Coffee, Conversation, and Meaningful Collaboration
When you ask Vicky Roeder-Martin of the Dragonfly Collective how she plans to bring an entire community together, she tells you that “it all starts with a cup of coffee. I believe that community really is fundamental for people to feel accepted, valued, and feel seen.” Roeder-Martin and her family moved to Sprucedale, Ontario, seven years ago when it was a small town. Other than a small convenience store, there is nowhere for the community to gather. Previously, Roeder-Martin had been hosting popular community potlucks, so she knew the town wanted a place to connect. The idea for the Dragonfly Collective’s Community Café was formed.
A café and bakery will serve as a quiet place for coffee and conversation as well as a community hub for local artisans, performers, teachers and more to provide goods and services for entertainment and sale. The revenue from the café will be funnelled back into the hub, allowing the team to provide reasonable wages and meal tickets to their staff and spur positive social impact. Roeder-Martin envisions an integrated community of people lending skills, knowledge, and services to support overall growth; for example, local seniors may host cooking classes or other sessions for youth, who could offer their own skills in return. The café will be a place for volunteers to connect to those who need a helping hand, for local students to get homework help or for people to simply hang out. The Community Foundation Grey Bruce recently awarded the Dragonfly Collective $25,000 for the start-up.
The proposed café will also support the United Nations Sustainable Development Goals. One of these goals is “Zero Hunger.” The café wants to support individuals in precarious food situations by hosting cooking workshops and providing meal tickets in return for volunteer work. Another UN goal is “Good Health and Well-Being.” The café will provide mental and social well-being supports and economic opportunities, allowing individuals to earn a living by working directly for the café or selling their goods and services on the property. This also supports the UN goal of “Decent Work and Economic Growth.” This innovative idea will encourage the revival of downtown Sprucedale supporting the final UN goal of “Industry, Innovation, and Infrastructure.”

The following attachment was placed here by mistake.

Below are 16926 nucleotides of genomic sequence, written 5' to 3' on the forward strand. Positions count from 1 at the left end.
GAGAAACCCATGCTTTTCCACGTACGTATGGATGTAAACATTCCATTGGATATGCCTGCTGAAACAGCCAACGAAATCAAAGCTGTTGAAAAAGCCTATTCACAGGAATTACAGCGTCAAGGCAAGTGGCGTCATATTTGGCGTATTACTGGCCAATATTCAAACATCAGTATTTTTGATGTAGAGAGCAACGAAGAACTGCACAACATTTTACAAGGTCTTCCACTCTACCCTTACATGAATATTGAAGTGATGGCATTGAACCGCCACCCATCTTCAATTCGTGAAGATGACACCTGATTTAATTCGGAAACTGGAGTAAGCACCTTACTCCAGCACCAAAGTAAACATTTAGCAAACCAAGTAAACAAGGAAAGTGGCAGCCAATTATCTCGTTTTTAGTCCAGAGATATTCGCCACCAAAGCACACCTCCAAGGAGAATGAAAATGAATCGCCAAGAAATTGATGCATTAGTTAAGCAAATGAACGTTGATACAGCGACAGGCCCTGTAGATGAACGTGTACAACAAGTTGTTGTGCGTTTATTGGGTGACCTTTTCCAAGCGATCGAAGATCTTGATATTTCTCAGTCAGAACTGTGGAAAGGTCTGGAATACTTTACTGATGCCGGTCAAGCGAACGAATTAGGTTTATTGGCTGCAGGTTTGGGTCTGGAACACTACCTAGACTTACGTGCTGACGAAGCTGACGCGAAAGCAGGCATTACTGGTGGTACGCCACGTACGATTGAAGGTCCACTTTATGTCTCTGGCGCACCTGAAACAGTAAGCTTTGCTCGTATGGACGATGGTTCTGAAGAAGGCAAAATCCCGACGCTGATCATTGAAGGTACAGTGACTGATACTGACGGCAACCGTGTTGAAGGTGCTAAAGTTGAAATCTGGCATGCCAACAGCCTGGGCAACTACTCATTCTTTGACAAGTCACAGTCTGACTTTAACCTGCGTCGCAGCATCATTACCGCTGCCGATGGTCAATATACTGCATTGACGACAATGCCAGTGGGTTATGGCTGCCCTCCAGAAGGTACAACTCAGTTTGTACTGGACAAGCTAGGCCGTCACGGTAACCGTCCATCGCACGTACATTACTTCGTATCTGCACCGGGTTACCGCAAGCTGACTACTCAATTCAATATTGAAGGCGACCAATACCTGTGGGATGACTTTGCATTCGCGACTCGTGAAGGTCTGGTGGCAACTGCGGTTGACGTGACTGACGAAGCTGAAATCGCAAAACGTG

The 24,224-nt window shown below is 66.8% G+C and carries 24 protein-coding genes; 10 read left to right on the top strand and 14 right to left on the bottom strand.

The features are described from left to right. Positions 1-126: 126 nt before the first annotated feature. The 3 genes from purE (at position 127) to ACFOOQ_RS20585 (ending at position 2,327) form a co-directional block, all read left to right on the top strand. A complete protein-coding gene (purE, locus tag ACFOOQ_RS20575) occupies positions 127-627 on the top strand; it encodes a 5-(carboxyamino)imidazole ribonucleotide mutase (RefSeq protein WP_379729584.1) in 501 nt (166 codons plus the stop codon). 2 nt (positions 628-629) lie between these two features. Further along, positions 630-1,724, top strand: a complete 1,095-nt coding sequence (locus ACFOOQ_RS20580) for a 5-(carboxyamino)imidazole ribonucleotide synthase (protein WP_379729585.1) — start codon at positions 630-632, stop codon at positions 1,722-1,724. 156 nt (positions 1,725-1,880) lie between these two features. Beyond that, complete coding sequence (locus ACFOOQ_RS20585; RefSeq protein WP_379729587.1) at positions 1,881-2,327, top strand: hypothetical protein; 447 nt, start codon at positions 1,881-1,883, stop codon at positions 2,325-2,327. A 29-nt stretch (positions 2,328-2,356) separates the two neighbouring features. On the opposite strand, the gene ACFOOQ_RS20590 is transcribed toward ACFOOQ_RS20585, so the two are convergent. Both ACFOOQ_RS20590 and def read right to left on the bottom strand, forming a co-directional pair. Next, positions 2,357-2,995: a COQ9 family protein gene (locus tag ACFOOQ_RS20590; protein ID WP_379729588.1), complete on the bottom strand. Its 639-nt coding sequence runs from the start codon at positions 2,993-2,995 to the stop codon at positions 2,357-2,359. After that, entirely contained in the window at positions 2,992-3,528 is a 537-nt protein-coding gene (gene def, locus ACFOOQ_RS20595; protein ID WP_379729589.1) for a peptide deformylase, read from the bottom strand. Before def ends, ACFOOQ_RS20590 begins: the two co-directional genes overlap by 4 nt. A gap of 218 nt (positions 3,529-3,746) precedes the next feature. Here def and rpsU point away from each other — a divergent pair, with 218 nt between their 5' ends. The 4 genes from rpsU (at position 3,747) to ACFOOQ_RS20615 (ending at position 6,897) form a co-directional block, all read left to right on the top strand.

However, you can’t have a café without a building, and you can’t have a building without the space to put it on. The Dragonfly Collective is struggling to secure land for their social enterprise. “We’ll buy some big tents if we have to!” says Roeder-Martin. The team plans on hosting some events soon. They are currently organizing a “take-out community picnic” to bring people together safely during the pandemic.
When you live in small towns, your community becomes an extension of your family. Families are always strongest when we can support one another, and nothing feels more like family than sharing a drink with someone close to you. It all starts with a cup of coffee.